Vascular Plants of North Carolina
Account for Opposite-leaf Dwarf-dandelion - Krigia cespitosa   (Rafinesque) K.L. Chambers
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Section 6 » Family Asteraceae
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Author(Rafinesque) K.L. Chambers
DistributionCoastal Plain and lower Piedmont; scarce in the southern Mountains. Absent or very scarce in the Sandhills proper.

Southeastern VA to IL and NE, south to central FL and TX.
AbundanceInfrequent to locally fairly common in most of the Coastal Plain, away from the Sandhills and the far eastern counties. Rare to uncommon in the southeastern and far eastern Piedmont, but very rare westward. Apparently absent in most of the mountains and Piedmont. Often forms patches of plants.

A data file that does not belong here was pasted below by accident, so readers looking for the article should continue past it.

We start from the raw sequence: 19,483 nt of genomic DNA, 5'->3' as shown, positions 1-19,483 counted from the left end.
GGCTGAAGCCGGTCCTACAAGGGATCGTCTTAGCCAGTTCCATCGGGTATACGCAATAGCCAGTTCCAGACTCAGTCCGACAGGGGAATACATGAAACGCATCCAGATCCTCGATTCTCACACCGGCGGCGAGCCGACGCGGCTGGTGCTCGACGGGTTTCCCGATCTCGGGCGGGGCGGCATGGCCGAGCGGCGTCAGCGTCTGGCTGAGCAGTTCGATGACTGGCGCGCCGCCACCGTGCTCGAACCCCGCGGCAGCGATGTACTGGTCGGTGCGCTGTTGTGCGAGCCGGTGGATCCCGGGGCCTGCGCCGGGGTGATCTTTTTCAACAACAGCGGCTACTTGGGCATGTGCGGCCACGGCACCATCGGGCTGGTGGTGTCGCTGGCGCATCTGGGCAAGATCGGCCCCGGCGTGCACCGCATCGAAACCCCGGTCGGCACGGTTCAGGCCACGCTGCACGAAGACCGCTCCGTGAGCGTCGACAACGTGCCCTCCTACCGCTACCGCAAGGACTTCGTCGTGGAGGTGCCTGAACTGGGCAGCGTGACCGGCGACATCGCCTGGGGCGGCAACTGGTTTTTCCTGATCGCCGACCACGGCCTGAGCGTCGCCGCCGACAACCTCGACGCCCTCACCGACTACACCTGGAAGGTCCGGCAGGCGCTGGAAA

HabitatMesic to dry soils of margins of floodplain forests, bottomlands, pine-hardwood woodlands, pastures, roadsides, clearings.
See also Habitat Account for General Successional Fields and Forblands
PhenologyFlowering and fruiting late March - early June.
IdentificationThis small-headed Krigia has well-developed stem leaves (vs. greatly reduced or absent in our other species), which are lance-shaped or narrower. The stem grows only up to 1.5 feet. The whole plant is very "waxy" smooth, essentially glaucescent; some plants can look light bluish-green, whereas other are medium green.
Taxonomic CommentsFormerly known as K. oppositifolia. Note that the stem leaves can be alternate or opposite.

Other Common Name(s)Weedy Dwarf-dandelion
State RankS3? [S4]
Global RankG5
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Bryan EnglandKrigia cespitosa; Wake County; park in north Raleigh; 2 May 2015 WakePhoto_natural
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